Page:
Seems like Kojak was one of those 15-minute pop-culture TV phenomenons that don't survive the 'next big thing.' Mork and Mindy is another good example - hugely popular and trend-setting at the time, all but forgotten today.

by Anonymousreply 1511/27/2012

Columbo seems to have aged better for some reason.

by Anonymousreply 1611/28/2012

Crime dramas were big hits during the 70's. Hawaii Five-o, Kojak, Mannix, Baretta, Ironside, Starsky and Hutch, McMillan and Wife, Columbo, McCloud, Rockford Files, Police Story, Harry O, The Streets of San Francisco, Cannon, The Rookies, SWAT, Police Woman, and others...they thrived on chase scenes, gun shootouts, mild violence, tough talk and the hero always caught the villain. The self-contained episodes made syndication easier than the soap-opera-ish continuing stories of modern shows.

by Anonymousreply 1711/28/2012

The show wasnt a massive hit but telly was so charismatic and different from what had been on tv before. He was an oscar nominee in 1962 and won an emmy for kojak.

by Anonymousreply 1811/28/2012

He was a hot bald man when the only other one was Yul Brynner and you had to pay to see Yul at the movies. Telly was free.

Now they're a dime a dozen everywhere you look.

by Anonymousreply 1911/28/2012

Fun Fact: Telly Savalas was Jennifer Anniston's god father.

by Anonymousreply 2011/28/2012

[quote] Seems like Kojak was one of those 15-minute pop-culture TV phenomenons that don't survive the 'next big thing

"NYPD Blue" is another. Very popular, very edgy and then .... over and gone.

by Anonymousreply 2111/28/2012

And step father of Nicollette Sheridan.

by Anonymousreply 2211/28/2012

[quote]"NYPD Blue" is another. Very popular, very edgy and then .... over and gone.

Hill Street Blues, another. All I remember about now is the intro and theme tune.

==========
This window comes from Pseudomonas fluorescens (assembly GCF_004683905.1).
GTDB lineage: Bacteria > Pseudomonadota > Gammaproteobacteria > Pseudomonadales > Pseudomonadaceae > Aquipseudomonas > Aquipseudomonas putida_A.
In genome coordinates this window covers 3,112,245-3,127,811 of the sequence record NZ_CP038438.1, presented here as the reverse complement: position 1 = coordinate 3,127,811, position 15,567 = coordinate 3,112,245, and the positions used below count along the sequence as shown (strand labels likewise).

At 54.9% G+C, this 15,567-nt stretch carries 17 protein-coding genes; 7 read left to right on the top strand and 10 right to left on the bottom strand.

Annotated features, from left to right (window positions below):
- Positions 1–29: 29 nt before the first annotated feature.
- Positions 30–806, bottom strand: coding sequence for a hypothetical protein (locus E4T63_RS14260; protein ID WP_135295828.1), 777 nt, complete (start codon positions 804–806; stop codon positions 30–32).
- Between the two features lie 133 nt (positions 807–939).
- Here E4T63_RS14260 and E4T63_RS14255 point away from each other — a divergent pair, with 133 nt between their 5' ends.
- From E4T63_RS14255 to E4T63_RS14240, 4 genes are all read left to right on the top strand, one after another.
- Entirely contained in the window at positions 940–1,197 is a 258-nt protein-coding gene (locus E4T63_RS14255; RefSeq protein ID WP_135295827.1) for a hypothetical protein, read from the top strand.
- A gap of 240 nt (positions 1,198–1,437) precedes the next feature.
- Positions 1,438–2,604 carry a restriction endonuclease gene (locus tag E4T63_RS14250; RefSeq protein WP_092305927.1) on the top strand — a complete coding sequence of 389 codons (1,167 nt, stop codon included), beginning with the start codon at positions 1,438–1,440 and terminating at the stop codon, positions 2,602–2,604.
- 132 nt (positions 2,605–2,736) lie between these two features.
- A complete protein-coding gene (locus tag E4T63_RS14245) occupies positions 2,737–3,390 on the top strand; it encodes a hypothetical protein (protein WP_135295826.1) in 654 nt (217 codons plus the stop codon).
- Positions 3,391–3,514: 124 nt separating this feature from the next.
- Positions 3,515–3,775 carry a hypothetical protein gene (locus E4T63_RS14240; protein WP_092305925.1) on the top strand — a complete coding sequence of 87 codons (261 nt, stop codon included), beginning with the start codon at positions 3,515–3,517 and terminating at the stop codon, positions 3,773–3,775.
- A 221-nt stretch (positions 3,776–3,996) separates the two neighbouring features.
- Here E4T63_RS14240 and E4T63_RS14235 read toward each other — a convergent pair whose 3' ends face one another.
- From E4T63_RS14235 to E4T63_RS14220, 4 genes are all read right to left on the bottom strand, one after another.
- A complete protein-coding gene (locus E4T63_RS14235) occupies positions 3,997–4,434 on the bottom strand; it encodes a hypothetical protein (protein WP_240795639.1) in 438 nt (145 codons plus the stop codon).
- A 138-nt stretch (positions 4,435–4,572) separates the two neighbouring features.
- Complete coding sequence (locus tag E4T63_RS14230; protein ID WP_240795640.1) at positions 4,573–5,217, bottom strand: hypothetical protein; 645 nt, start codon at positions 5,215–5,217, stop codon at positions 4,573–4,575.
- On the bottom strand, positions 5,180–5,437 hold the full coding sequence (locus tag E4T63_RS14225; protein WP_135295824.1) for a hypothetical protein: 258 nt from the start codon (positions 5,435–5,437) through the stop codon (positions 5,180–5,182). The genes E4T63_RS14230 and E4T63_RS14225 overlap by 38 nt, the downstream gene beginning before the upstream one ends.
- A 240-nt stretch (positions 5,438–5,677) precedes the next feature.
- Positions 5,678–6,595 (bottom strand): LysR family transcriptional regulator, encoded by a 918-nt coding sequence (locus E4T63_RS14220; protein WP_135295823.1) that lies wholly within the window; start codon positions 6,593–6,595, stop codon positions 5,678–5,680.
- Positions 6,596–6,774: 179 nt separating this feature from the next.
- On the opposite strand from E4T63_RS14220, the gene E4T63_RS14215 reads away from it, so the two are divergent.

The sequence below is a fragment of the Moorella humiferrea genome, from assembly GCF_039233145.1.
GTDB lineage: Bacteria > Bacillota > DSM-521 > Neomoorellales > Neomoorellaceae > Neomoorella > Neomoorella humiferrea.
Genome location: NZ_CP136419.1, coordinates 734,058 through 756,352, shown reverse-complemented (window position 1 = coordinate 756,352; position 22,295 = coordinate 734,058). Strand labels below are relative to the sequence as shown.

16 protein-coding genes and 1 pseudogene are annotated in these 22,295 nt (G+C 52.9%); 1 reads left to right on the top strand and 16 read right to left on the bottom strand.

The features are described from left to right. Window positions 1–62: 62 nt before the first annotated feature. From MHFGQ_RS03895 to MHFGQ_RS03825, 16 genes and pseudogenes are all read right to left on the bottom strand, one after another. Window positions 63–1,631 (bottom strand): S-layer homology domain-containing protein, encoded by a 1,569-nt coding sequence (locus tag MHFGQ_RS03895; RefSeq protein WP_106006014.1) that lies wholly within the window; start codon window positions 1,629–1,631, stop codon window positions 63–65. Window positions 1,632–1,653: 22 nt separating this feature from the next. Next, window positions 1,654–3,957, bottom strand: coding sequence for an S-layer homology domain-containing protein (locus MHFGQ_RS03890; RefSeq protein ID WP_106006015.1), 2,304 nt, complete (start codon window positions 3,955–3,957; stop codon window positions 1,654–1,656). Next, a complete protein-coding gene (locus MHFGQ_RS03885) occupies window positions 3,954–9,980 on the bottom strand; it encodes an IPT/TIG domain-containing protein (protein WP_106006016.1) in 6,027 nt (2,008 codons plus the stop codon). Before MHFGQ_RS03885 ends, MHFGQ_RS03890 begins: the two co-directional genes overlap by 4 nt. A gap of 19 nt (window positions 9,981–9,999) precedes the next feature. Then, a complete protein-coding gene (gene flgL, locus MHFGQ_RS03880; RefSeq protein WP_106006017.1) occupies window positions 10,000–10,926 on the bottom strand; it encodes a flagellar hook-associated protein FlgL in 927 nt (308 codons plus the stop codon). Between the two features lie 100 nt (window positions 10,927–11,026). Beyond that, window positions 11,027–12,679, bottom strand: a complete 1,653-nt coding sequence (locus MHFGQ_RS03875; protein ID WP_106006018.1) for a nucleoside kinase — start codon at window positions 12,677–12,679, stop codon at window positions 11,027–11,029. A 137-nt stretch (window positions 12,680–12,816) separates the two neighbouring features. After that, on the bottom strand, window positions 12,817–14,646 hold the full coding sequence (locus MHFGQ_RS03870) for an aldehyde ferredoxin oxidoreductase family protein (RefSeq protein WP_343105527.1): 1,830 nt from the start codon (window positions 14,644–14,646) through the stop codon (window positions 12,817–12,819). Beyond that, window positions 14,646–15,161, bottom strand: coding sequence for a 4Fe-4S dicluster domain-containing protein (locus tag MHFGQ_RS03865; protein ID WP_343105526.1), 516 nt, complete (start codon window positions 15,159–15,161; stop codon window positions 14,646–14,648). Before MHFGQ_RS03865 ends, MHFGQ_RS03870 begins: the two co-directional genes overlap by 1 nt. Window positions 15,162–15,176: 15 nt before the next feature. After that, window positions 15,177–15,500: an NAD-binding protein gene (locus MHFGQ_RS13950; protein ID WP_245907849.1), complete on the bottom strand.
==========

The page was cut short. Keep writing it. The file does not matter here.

by Anonymousreply 2311/28/2012

[quote]hugely popular and trend-setting at the time, all but forgotten today.

There was a reboot in 2005 with Ving Rhames as Kojak. It only lasted one season. Anyone watch it?

by Anonymousreply 2411/28/2012

Cop shows get outdated pretty quickly.

Police Woman, McCloud, Baretta...

Miami Vice owns outdated cop shows.

Hawaii 5-0 is an exception. It loomed large in the Americam consciousness long after it was cancelled. Police were called "5-0" in street slang; people offhandedly said, "Book em, Danno," when catching someone out. It had to be the theme song that kept it alive in people's minds until the show was revived.

by Anonymousreply 2512/01/2012

I was watching Jeopardy (mom's visiting) and they asked a theater question. The answer was "Who's Afraid of Virginia Wolfe." None of the contestants knew the answer. Honestly, I can understand why. Nobody ever does that show in dinner theater or in high school or college. It's a pretty fucking bad pay. It was all the rage in 1964, but nobody knows about it today because it's crazy outdated.

by Anonymousreply 2612/09/2012

I remember Telly was considered quite the sex symbol in the 1970s. His dark and exotic Greek looks combined with his macho image appealed to many women, and no doubt many men. Plus bald can be hot, and Telly pulled it off.

by Anonymousreply 2712/09/2012